Idaho's Mega-Embarrassment 

Clearwater/Lochsa listed as the "10th most endangered river in the U.S.,"

"Industrialization" from mega-loads is endangering this river, according to a new report.

Roger Inghram

"Industrialization" from mega-loads is endangering this river, according to a new report.

Among the flurry of top-10 lists, which trumpet Idaho for its scenic wonders and livability, the Gem State has unceremoniously been dumped into a list of select states that are home to America's Most Endangered Rivers of 2014.

On April 9, American Rivers, which boasts 200,000 members and volunteers in its crusade to protect or restore wild rivers, published its annual report listing rivers "at a crossroads, where key decisions in the coming months will determine the rivers' fates."

In particular, the just-published report points to Idaho's Middle Fork of the Clearwater and Lochsa rivers as the "10th most endangered river in the U.S.," primarily due to what it calls the "industrialization" of its Wild and Scenic River Corridor.

Boise Weekly readers know all-too-well the saga of U.S. Highway 12, one of the most scenic byways on the continent as it curls alongside the canyons of the Clearwater and Lochsa. But mega-loads--massive shipments of equipment destined for the Tar Sands Oil Project in Alberta Canada--have defined U.S. 12 since 2010, when ExxonMobil first unveiled its plans to use the Wild and Scenic Corridor as a regular thoroughfare for its rigs (BW, News, "Taking the Scenic Route," July 7, 2010). The debate raged for the better part of three years until the issue ended up in a Boise federal courtroom, where U.S. District Judge B. Lynn Winmill affirmed the U.S. Forest Service's accountability to protect the corridor.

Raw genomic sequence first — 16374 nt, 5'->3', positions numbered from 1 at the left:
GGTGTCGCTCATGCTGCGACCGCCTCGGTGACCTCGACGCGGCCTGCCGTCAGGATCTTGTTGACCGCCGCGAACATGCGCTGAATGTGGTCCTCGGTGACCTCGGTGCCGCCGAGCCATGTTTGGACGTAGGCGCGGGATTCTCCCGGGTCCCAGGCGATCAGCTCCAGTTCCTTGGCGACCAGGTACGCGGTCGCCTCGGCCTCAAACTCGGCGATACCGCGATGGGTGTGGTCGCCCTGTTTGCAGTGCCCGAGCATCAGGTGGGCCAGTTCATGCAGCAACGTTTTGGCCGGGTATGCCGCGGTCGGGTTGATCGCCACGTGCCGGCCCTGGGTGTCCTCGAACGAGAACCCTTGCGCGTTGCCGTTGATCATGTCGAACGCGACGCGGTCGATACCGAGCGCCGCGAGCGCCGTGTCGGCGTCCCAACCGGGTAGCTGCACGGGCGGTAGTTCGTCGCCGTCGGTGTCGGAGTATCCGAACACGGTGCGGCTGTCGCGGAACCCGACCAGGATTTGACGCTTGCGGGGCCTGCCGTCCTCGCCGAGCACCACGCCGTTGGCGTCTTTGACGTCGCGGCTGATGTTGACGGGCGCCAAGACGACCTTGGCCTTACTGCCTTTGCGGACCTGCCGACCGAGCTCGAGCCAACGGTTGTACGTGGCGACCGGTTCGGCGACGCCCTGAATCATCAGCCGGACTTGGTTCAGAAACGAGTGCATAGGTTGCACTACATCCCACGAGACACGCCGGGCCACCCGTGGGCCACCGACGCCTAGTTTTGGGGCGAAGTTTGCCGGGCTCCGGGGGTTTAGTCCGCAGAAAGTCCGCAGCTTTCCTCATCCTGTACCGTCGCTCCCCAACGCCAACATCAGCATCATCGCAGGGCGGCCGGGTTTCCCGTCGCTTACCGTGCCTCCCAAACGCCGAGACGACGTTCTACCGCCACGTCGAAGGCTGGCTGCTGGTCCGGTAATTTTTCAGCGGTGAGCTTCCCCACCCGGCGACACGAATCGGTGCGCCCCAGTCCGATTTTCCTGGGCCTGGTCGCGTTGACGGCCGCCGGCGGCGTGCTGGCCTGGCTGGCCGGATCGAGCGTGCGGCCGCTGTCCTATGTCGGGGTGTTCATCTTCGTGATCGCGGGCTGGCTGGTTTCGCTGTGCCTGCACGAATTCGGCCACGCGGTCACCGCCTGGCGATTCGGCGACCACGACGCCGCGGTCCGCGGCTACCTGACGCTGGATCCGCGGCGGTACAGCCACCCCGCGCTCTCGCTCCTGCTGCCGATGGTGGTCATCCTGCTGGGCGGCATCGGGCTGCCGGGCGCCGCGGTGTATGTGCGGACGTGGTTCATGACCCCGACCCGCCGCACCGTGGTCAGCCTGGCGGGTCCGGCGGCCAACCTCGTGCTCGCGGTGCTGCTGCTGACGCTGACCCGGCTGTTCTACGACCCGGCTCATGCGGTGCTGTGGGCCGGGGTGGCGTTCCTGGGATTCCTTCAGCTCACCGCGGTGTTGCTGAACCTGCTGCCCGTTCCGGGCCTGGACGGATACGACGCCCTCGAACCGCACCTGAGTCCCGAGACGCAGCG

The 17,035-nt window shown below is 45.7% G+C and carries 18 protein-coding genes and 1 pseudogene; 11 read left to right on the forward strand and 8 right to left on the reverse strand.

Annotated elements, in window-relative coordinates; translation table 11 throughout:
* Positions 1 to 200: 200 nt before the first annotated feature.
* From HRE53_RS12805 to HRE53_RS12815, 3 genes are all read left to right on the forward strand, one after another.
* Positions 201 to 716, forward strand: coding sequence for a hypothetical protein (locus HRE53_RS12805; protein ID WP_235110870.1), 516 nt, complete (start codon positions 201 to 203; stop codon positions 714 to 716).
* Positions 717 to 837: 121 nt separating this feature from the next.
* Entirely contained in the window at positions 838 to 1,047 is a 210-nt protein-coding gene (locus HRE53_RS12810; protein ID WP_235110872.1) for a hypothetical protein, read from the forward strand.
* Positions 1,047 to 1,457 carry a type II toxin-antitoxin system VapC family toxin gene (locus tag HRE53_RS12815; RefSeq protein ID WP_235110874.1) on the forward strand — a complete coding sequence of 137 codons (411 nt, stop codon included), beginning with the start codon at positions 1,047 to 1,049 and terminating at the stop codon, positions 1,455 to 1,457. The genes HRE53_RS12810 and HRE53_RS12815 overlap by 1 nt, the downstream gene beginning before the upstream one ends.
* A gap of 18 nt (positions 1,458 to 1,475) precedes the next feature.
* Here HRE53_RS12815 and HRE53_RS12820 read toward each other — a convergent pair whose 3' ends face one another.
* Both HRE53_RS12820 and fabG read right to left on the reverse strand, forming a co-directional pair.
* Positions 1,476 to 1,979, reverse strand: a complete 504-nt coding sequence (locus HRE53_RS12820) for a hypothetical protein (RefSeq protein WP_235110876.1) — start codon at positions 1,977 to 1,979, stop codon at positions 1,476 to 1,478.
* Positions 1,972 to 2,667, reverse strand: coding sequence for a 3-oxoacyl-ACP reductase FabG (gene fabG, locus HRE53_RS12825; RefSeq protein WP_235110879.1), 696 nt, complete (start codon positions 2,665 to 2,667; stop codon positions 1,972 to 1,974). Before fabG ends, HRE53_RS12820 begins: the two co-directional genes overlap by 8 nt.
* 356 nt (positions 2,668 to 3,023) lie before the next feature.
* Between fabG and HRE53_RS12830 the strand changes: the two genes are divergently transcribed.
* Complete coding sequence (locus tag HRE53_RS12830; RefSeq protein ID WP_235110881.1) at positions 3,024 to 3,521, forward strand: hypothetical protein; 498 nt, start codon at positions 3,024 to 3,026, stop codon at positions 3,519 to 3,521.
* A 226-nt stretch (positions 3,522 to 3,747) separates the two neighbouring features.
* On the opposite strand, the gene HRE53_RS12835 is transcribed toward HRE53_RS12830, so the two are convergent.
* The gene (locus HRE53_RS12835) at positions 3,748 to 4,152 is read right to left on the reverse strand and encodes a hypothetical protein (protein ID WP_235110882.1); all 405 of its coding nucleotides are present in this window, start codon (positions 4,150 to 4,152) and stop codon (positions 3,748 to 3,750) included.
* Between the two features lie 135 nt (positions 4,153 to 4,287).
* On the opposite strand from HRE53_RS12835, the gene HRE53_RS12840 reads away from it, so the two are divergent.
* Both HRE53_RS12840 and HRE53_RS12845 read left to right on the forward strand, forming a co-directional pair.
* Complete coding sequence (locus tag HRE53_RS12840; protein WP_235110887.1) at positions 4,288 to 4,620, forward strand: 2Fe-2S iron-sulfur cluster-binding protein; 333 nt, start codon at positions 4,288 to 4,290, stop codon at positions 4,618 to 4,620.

But that still didn't stop the Idaho Transportation Department from granting permits to allow mega-loads to continue crawling along U.S. 12, triggering a string of protests and arrests.

The new report from American Rivers chides the U.S. Forest Service for not taking a "leadership role" in protecting the Wild and Scenic River Corridor by "banning further shipment of megaloads along U.S. 12."

Through its advocacy, American Rivers says it has helped protect and restore more than 150,000 miles of the nation's wild rivers. The "America's Most Endangered Rivers Report" has helped spur many successes to date, including the removal of outdated dams, the prevention of harmful development and pollution and the protection of rivers with Wild and Scenic designations.

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